Why is Organic Food More Expensive?
Updated: Nov 18, 2019
Why is organic food so expensive?
Everyone who has been to a grocery store has probably noticed the substantial price differences between organic and non-organically produced food. According to the Journal of Food Science, organic food tends to cost between 10 and 40 percent more than comparable non-organic food. Though we can’t control the price of organic food, we can learn some of the reasons for why it is more expensive.
First, it takes years of preparation to have a farm’s soil and its produce certified organic. During this time of initial certification, the farmland and its produce must be kept free from any prohibited substances like chemical fertilizers, pesticides, antibiotics, and growth hormones. Regular inspections are also required during this time. Once the farmland and its produce have been declared chemical free, a period of transition occurs. This period of transition lasts for two to three years, during which time additional inspections occur to ensure that all certification requirements continue to be upheld. Following this period of transition, the farm and its produce is certified organic.
All of these inspections, as you can imagine, are not free. Many governments and third party certification providers attach a considerable fee to certifying land and produce as organic. These fees, which vary in price depending on who is in charge of the certification, cover an annual inspection as well as any surprise inspections that can occur throughout the year. These annual fees can range anywhere from hundreds to thousands of dollars.
Natural fertilizers, herbicides, and pesticides also tend to be more expensive to obtain and can be more time consuming to apply than their chemical counterparts. These added costs are, not surprisingly, passed down to the consumer and included in the final prices seen on grocery store shelves.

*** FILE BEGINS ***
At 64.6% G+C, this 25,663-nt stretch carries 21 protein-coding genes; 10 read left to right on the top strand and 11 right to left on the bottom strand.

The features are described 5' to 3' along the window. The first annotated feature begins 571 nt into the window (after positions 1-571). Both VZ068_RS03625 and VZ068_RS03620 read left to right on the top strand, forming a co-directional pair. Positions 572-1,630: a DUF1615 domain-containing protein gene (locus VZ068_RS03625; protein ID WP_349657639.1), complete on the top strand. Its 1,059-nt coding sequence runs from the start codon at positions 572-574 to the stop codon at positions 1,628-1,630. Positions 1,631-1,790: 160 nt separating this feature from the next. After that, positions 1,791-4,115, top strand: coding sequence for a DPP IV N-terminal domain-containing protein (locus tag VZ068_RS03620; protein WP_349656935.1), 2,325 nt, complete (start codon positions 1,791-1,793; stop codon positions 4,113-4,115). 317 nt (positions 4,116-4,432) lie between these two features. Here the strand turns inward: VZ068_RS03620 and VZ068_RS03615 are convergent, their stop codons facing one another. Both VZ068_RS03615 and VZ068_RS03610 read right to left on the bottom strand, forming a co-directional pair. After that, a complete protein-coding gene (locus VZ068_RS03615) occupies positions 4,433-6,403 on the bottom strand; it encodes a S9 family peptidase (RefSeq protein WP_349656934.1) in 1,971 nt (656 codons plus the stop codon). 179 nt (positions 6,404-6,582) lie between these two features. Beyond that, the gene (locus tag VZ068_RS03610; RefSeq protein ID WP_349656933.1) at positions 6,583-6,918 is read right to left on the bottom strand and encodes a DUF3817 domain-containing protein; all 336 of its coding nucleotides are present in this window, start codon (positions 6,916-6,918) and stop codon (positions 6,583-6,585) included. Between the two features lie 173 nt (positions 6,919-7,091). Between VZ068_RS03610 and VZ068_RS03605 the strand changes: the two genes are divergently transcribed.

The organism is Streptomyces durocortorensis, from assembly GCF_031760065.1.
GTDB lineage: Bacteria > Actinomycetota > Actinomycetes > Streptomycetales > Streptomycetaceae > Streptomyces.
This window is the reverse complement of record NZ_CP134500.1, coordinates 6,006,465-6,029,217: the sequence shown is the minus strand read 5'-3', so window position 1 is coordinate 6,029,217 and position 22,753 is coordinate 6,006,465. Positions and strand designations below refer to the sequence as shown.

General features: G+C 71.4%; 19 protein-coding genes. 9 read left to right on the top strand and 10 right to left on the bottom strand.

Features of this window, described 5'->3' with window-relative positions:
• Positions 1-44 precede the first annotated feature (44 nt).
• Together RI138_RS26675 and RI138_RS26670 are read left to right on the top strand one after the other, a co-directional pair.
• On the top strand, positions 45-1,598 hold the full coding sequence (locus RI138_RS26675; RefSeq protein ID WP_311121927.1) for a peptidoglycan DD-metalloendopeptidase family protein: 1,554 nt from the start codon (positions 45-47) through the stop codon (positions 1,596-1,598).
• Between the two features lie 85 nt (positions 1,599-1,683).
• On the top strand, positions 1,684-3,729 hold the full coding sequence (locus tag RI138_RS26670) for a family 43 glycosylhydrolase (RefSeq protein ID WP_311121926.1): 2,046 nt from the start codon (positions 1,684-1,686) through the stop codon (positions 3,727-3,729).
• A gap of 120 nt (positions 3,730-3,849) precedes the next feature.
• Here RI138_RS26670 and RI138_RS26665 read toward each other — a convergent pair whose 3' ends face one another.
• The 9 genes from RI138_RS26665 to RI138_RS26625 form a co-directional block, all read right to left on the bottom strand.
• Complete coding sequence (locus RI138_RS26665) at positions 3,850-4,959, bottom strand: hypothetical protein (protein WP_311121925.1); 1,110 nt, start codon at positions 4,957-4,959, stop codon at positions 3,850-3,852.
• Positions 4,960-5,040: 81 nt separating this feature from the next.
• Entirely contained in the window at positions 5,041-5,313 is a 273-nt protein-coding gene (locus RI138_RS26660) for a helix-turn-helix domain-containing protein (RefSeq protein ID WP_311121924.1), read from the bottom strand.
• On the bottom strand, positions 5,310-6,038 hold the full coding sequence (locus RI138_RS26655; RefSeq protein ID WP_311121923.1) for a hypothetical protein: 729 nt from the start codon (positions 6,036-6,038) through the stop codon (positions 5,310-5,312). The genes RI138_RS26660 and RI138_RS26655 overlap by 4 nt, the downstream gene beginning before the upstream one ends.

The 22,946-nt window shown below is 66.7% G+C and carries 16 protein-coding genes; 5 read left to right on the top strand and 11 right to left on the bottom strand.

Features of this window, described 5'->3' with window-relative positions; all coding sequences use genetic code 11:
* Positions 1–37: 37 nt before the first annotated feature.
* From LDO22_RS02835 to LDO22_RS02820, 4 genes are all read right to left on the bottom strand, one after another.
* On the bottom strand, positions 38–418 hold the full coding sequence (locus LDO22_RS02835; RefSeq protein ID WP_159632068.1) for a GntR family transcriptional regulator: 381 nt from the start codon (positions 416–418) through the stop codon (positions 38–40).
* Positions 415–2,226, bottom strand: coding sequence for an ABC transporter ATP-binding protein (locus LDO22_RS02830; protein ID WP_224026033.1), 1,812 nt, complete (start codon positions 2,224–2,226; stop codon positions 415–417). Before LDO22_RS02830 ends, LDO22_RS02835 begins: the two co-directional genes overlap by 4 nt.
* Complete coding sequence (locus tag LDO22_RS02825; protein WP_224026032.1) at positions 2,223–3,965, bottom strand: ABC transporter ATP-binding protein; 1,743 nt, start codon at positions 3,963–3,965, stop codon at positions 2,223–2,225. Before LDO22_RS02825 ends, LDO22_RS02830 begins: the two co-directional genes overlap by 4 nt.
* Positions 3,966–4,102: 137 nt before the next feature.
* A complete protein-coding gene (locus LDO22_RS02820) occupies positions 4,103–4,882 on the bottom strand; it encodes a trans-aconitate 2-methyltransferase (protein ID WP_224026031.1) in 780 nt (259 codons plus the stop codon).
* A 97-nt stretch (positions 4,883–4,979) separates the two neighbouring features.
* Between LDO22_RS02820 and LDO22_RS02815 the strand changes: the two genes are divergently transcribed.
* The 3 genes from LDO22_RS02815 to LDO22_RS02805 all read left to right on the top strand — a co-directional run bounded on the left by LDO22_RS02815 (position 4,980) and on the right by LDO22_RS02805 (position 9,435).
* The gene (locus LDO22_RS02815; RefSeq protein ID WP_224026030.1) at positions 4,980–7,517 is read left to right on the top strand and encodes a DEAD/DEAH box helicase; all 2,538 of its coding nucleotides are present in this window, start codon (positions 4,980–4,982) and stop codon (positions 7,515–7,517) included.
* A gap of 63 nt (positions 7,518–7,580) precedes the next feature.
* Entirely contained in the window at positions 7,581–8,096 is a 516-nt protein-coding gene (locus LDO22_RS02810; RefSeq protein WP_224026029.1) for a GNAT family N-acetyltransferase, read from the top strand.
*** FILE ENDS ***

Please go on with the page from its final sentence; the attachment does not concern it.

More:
Organic food, especially meat, also takes longer to grow. Because non-organic food is often fed powerful fertilizers or growth hormones, it matures more quickly than nature would otherwise allow. As organic food is free from growth hormones and only uses natural fertilizers, it typically matures at a slower rate than a non-organic version of the same type of food.
Organic meat production also requires more space per animal than conventional farming methods. Purchasing and maintaining a larger area of farmland comes at a higher cost, but is typical at most organic farms so that the animals can roam free instead of being cooped up in crowded facilities or fenced in pastures.
Another major reason why organic food is more expensive is due to supply and demand. Because organic food isn’t as widely available as non-organic, it remains something of a specialty item in most stores and as such, is priced accordingly. As more organic food is produced and made available, prices should begin to even out.
As it stands today, however, organic food still remains more expensive than its non-organic counterparts. Though little can be done about the higher prices, at least there are good reasons to justify them. By knowing some of the reasons why organic food costs more, the higher pricing seems less like a price grab and more like a realistic reflection of the higher costs of producing organic food.